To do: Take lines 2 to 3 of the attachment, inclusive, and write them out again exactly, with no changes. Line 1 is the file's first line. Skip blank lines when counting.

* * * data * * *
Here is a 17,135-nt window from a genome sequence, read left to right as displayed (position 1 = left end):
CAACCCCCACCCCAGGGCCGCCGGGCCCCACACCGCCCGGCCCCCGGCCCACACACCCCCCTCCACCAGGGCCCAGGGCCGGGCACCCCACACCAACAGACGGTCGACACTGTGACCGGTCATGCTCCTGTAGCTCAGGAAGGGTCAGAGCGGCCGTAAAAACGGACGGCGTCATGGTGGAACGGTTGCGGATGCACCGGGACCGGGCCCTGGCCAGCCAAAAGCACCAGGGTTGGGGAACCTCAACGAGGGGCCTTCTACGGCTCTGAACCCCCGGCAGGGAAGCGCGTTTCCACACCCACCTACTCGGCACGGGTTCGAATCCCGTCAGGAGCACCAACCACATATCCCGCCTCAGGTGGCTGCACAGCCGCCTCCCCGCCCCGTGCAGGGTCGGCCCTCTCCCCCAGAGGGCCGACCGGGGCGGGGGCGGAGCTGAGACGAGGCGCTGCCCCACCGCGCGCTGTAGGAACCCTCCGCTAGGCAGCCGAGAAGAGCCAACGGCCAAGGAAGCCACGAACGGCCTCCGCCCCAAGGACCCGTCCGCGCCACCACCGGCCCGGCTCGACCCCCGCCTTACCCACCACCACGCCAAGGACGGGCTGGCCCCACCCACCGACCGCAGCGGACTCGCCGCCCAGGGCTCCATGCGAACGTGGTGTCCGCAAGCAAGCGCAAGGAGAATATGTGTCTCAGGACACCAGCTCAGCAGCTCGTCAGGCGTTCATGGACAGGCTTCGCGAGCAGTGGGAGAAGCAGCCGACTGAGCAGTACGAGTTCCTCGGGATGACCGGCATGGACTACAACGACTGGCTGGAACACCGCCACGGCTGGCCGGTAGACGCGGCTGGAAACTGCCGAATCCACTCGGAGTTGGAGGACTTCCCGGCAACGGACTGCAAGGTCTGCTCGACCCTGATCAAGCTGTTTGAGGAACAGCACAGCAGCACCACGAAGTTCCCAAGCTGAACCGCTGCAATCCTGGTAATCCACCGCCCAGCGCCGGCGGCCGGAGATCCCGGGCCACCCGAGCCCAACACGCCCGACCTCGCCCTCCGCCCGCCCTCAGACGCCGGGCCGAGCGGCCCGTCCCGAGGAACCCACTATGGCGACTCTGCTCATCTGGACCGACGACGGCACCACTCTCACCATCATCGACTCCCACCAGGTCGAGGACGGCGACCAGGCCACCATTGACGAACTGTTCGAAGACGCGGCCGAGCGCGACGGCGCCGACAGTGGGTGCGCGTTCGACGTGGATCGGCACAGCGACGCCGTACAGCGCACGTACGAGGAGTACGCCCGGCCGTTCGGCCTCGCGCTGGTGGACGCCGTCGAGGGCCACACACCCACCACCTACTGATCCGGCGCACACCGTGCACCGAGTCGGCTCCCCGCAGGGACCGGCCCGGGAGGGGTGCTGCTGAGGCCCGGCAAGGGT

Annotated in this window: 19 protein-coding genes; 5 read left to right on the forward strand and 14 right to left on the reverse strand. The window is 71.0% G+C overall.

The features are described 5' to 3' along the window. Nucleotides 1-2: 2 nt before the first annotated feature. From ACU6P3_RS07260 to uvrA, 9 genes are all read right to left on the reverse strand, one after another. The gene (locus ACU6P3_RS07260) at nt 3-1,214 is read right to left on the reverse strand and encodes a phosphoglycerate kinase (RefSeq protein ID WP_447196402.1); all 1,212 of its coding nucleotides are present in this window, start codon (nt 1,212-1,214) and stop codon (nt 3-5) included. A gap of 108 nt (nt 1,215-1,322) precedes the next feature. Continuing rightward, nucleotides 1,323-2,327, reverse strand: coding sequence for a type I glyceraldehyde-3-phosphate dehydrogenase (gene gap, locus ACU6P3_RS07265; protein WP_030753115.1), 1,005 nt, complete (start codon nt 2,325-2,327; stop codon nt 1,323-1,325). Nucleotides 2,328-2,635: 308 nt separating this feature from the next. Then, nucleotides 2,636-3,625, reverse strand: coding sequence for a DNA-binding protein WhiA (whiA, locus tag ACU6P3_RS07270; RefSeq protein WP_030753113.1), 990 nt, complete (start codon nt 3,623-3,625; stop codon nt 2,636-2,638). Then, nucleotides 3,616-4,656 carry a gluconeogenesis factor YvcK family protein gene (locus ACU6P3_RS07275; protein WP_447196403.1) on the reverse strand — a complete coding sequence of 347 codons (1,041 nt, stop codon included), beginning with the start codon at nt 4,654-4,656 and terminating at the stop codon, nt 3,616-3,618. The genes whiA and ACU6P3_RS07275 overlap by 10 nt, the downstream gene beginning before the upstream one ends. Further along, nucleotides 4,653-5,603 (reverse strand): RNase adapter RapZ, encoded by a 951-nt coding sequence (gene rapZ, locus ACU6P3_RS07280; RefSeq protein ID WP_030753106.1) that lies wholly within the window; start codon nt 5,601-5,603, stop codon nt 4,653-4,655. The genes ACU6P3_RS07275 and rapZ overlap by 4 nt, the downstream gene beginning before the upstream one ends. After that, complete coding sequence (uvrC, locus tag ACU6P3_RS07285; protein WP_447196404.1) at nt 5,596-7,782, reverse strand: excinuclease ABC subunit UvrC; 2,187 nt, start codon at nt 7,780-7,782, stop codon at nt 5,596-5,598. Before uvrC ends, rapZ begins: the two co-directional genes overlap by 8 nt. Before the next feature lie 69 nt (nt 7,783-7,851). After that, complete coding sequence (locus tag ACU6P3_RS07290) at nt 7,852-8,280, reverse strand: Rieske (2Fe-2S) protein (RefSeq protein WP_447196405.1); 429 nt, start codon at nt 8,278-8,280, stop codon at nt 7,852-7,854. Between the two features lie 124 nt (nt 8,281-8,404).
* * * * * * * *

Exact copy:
CAACCCCCACCCCAGGGCCGCCGGGCCCCACACCGCCCGGCCCCCGGCCCACACACCCCCCTCCACCAGGGCCCAGGGCCGGGCACCCCACACCAACAGACGGTCGACACTGTGACCGGTCATGCTCCTGTAGCTCAGGAAGGGTCAGAGCGGCCGTAAAAACGGACGGCGTCATGGTGGAACGGTTGCGGATGCACCGGGACCGGGCCCTGGCCAGCCAAAAGCACCAGGGTTGGGGAACCTCAACGAGGGGCCTTCTACGGCTCTGAACCCCCGGCAGGGAAGCGCGTTTCCACACCCACCTACTCGGCACGGGTTCGAATCCCGTCAGGAGCACCAACCACATATCCCGCCTCAGGTGGCTGCACAGCCGCCTCCCCGCCCCGTGCAGGGTCGGCCCTCTCCCCCAGAGGGCCGACCGGGGCGGGGGCGGAGCTGAGACGAGGCGCTGCCCCACCGCGCGCTGTAGGAACCCTCCGCTAGGCAGCCGAGAAGAGCCAACGGCCAAGGAAGCCACGAACGGCCTCCGCCCCAAGGACCCGTCCGCGCCACCACCGGCCCGGCTCGACCCCCGCCTTACCCACCACCACGCCAAGGACGGGCTGGCCCCACCCACCGACCGCAGCGGACTCGCCGCCCAGGGCTCCATGCGAACGTGGTGTCCGCAAGCAAGCGCAAGGAGAATATGTGTCTCAGGACACCAGCTCAGCAGCTCGTCAGGCGTTCATGGACAGGCTTCGCGAGCAGTGGGAGAAGCAGCCGACTGAGCAGTACGAGTTCCTCGGGATGACCGGCATGGACTACAACGACTGGCTGGAACACCGCCACGGCTGGCCGGTAGACGCGGCTGGAAACTGCCGAATCCACTCGGAGTTGGAGGACTTCCCGGCAACGGACTGCAAGGTCTGCTCGACCCTGATCAAGCTGTTTGAGGAACAGCACAGCAGCACCACGAAGTTCCCAAGCTGAACCGCTGCAATCCTGGTAATCCACCGCCCAGCGCCGGCGGCCGGAGATCCCGGGCCACCCGAGCCCAACACGCCCGACCTCGCCCTCCGCCCGCCCTCAGACGCCGGGCCGAGCGGCCCGTCCCGAGGAACCCACTATGGCGACTCTGCTCATCTGGACCGACGACGGCACCACTCTCACCATCATCGACTCCCACCAGGTCGAGGACGGCGACCAGGCCACCATTGACGAACTGTTCGAAGACGCGGCCGAGCGCGACGGCGCCGACAGTGGGTGCGCGTTCGACGTGGATCGGCACAGCGACGCCGTACAGCGCACGTACGAGGAGTACGCCCGGCCGTTCGGCCTCGCGCTGGTGGACGCCGTCGAGGGCCACACACCCACCACCTACTGATCCGGCGCACACCGTGCACCGAGTCGGCTCCCCGCAGGGACCGGCCCGGGAGGGGTGCTGCTGAGGCCCGGCAAGGGT

Annotated in this window: 19 protein-coding genes; 5 read left to right on the forward strand and 14 right to left on the reverse strand. The window is 71.0% G+C overall.